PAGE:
Objective: To describe the experience and perceptions of nurse study participants regarding a communication intervention (training and communication tools) for use with nonspeaking, critically ill patients.
Research methodology/design: Small focus groups and an individual interview were conducted with six critical care nurses. Transcripts were analysed using qualitative content analysis and constant comparison.
Setting: Two ICUs within a large, metropolitan medical centre in western Pennsylvania, United States of America.
Main outcome measures: Critical care nurses' evaluations of (1) a basic communication skills training programme (BCST) and (2) augmentative and alternative communication strategies (AAC) introduced during their study participation.
Results: Six main categories were identified in the data: (1) communication value/perceived competence; (2) communication intention; (3) benefits of training; (4) barriers to implementation; (5) preferences/utilisation of strategies; and 6) leading-following. Perceived value of and individual competence in communication with nonspeaking patients varied. Nurses prioritised communication about physical needs, but recognised complexity of other intended patient messages. Nurses evaluated the BCST as helpful in reinforcing basic communication strategies and found several new strategies effective. Advanced strategies received mixed reviews. Primary barriers to practise integration included patients' mental status, time constraints, and the small proportion of nurses trained or knowledgeable about best patient communication practices in the ICU.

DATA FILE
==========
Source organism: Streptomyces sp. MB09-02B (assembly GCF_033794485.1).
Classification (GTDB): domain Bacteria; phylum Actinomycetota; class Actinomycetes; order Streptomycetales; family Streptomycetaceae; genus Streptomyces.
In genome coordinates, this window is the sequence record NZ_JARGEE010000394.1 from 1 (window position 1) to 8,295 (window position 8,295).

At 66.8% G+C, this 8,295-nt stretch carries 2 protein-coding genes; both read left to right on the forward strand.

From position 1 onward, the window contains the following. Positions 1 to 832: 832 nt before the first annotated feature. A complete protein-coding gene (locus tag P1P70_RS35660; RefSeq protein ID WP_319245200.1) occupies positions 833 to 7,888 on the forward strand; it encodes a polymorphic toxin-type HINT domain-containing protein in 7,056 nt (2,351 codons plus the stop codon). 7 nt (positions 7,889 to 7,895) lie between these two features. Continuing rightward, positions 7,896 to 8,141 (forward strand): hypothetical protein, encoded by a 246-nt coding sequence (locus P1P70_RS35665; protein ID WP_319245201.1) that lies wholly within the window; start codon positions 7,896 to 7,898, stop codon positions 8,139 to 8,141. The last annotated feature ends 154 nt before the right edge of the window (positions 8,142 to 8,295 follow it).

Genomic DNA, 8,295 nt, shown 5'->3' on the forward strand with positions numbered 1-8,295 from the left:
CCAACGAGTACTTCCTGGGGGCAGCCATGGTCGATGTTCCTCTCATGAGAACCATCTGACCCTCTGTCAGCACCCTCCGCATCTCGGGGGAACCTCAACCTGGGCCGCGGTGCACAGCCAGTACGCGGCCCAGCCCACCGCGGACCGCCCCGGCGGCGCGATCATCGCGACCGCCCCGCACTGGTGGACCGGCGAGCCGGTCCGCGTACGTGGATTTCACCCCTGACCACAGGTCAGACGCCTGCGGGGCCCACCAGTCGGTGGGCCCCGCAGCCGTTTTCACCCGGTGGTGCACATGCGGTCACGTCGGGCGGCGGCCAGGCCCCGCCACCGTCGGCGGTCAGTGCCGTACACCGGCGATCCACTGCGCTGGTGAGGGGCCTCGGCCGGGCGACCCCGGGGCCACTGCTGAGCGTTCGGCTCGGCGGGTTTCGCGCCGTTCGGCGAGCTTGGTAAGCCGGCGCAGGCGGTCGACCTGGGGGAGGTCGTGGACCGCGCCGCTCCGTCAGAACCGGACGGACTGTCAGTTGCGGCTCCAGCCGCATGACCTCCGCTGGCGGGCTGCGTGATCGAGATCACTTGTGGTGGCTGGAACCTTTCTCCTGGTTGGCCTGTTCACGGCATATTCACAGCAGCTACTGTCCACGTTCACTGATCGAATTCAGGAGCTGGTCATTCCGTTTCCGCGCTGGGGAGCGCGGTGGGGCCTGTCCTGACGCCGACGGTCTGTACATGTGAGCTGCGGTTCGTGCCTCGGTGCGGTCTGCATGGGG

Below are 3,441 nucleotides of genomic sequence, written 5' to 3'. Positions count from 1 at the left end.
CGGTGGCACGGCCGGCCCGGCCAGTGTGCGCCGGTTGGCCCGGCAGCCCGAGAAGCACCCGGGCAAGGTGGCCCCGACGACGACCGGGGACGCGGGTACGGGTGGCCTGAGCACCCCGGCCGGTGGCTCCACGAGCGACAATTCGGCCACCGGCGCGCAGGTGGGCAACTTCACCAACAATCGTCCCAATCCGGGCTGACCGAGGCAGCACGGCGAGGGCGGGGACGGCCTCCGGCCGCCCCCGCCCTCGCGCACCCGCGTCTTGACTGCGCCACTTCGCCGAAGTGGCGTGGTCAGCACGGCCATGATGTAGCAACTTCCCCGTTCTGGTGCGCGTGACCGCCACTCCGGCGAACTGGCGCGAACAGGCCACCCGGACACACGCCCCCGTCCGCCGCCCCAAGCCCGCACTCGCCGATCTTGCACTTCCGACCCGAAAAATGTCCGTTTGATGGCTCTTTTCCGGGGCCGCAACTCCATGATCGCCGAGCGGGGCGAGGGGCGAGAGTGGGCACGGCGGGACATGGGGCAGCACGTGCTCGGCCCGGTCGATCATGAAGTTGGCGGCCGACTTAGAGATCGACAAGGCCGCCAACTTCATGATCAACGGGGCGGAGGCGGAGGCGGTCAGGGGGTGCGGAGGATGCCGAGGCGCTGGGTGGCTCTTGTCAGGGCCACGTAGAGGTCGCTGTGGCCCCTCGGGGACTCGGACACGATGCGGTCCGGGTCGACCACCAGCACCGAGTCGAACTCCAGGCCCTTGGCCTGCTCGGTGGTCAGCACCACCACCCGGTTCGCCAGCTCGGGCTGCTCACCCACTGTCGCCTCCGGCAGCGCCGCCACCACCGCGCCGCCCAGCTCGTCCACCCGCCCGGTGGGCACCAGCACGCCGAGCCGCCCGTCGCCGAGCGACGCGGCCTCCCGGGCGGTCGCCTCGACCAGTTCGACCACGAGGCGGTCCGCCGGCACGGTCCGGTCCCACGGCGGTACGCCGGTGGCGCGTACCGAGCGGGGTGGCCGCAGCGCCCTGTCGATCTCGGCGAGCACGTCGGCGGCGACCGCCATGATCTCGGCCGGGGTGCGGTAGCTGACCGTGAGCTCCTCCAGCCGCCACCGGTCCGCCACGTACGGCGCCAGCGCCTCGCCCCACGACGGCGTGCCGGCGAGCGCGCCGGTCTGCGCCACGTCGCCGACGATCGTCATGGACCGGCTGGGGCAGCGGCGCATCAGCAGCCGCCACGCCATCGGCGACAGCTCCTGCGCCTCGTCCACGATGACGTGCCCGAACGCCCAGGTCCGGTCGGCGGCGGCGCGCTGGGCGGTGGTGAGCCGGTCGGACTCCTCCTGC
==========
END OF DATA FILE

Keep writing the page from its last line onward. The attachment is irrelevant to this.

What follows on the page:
Conclusions: The results suggest that the communication skills training programme could be valuable in reinforcing basic/intuitive communication strategies, assisting in the acquisition of new skills and ensuring communication supply availability. Practice integration will most likely require unit-wide interdisciplinary dissemination, expert modelling and reinforcement.
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